MIT researchers from the university's Sustainable Design Lab have invented the first citywide building energy model that can estimate gas and electricity demands for every building in Boston at every hour on every day.

Researchers will be working to compare the model's outcomes with actual energy consumption data to determine the precision, and hope to increase the model's accuracy over the next year.

“Nobody has ever modeled a city the size of Boston at this level of detail,” Cristoph Reinhart, associate professor of architecture at MIT, explains. “It’s also the first time that these data are being used by a city to guide energy policy decisions.”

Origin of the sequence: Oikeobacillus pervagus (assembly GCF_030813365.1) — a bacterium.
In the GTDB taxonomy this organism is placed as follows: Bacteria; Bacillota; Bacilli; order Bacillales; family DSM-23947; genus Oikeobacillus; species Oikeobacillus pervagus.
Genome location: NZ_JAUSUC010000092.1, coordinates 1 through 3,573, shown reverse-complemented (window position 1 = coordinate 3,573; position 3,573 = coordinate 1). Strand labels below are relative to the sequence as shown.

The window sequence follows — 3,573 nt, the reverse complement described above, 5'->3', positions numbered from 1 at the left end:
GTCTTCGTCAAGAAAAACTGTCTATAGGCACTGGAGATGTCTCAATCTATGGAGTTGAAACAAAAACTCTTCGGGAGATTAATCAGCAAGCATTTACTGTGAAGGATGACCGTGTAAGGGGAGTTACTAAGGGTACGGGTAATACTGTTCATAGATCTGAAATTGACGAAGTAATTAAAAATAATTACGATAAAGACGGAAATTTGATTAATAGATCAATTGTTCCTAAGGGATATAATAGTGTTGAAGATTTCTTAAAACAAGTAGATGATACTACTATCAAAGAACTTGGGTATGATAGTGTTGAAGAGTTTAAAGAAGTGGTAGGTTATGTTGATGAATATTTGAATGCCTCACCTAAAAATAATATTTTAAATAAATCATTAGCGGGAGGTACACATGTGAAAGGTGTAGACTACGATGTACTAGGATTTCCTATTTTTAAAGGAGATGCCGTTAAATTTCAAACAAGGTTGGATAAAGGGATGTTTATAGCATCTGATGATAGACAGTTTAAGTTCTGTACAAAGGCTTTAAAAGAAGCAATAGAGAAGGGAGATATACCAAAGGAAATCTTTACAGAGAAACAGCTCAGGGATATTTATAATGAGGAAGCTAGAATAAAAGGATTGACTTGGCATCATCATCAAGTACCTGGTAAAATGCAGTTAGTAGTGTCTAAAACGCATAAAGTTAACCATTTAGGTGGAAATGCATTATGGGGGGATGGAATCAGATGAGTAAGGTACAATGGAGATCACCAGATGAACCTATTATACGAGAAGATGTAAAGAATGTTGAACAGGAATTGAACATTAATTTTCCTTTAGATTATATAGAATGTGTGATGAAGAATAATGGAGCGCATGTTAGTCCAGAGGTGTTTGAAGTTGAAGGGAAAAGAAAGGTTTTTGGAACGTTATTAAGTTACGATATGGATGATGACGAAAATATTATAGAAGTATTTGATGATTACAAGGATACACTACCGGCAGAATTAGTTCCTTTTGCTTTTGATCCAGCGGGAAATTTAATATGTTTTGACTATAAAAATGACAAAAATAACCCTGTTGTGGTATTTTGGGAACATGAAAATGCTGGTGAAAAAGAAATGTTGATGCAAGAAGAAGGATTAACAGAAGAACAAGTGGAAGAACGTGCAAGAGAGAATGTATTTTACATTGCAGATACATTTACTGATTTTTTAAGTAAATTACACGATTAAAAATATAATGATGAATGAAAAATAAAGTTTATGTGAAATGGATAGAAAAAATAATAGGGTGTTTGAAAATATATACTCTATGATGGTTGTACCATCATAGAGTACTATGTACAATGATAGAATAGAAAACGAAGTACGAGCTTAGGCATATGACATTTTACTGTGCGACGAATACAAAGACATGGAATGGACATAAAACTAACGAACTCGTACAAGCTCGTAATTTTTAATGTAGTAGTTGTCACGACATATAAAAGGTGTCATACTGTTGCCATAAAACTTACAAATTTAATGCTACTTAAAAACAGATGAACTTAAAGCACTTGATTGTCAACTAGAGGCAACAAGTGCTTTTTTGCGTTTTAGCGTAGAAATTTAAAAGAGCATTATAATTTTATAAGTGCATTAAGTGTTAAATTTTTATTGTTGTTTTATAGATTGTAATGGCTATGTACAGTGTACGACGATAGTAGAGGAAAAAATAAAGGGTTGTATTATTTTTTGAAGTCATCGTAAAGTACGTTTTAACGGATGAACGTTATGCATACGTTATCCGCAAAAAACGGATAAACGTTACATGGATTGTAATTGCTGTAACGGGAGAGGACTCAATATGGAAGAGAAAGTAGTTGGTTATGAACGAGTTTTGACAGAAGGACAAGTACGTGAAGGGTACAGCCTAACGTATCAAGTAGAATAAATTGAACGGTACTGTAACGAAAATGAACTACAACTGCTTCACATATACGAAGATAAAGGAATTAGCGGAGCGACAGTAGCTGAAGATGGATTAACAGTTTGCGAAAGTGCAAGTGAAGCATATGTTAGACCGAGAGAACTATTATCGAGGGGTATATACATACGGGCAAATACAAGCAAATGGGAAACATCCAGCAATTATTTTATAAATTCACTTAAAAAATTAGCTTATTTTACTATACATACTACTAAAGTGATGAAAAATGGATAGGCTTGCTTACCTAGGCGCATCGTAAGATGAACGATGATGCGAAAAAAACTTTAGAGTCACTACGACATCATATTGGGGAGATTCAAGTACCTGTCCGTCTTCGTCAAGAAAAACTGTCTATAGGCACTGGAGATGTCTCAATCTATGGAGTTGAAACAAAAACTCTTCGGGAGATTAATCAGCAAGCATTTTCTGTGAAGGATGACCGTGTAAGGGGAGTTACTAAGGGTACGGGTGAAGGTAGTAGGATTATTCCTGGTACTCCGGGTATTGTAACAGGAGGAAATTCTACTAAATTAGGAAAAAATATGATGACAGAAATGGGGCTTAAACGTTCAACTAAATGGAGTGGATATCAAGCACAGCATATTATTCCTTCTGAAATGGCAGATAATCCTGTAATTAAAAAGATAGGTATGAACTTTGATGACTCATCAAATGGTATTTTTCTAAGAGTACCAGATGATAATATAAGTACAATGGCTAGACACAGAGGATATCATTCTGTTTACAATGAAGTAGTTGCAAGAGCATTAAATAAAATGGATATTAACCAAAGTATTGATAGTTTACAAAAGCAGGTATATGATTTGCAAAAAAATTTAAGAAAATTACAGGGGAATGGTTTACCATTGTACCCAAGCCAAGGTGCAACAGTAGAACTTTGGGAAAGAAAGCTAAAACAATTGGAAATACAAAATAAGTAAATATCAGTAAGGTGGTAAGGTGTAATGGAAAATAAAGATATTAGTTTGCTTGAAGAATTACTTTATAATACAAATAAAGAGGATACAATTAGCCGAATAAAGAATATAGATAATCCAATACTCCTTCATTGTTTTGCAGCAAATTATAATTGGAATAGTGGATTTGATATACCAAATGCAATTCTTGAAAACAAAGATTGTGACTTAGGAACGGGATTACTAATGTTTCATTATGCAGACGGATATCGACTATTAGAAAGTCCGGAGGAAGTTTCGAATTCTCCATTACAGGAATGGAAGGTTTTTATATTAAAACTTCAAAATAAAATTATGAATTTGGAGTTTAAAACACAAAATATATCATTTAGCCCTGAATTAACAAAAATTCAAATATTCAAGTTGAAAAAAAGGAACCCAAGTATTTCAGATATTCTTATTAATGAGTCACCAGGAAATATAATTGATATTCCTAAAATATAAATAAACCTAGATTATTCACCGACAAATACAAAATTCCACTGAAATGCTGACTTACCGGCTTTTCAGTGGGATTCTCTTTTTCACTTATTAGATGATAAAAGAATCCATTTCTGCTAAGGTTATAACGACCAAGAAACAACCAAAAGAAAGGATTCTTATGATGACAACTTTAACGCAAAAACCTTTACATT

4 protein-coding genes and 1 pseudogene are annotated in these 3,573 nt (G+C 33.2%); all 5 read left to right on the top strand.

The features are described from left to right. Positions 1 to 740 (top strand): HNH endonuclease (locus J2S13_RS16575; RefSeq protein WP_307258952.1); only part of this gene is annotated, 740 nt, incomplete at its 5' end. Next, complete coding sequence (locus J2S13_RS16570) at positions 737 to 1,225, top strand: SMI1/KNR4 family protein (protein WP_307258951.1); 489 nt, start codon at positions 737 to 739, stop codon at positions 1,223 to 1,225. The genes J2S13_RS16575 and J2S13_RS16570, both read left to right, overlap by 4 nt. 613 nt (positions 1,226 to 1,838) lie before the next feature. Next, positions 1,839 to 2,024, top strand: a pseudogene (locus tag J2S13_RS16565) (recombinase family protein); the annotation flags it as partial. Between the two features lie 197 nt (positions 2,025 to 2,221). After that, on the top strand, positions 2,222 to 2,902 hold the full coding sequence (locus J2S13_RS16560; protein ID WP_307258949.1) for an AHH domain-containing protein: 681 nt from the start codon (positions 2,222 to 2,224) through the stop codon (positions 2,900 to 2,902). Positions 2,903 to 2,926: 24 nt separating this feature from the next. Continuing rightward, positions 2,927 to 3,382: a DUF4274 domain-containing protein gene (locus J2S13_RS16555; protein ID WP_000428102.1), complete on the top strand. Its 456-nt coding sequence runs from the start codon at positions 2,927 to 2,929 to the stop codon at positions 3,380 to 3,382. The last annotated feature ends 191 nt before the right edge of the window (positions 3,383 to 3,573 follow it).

The model will be put to use by the City of Boston in determining when and how buildings consume electricity and heating fuel, and will help officials “better understand the potential for community energy solutions and to identify specific project opportunities that could lower costs, reduce greenhouse gas emissions, and make Boston’s energy system more resilient.” Specifically, Reinhart and Carlos Cerezo, a PhD student in MIT's Building Technology Program, expect the new model to be used by policymakers and planners to focus in on problem areas — such as “buildings responsible for driving peak electricity demand on a hot summer afternoon.” Determining where these problem areas are will allow officials to better determine where energy savings can be created.

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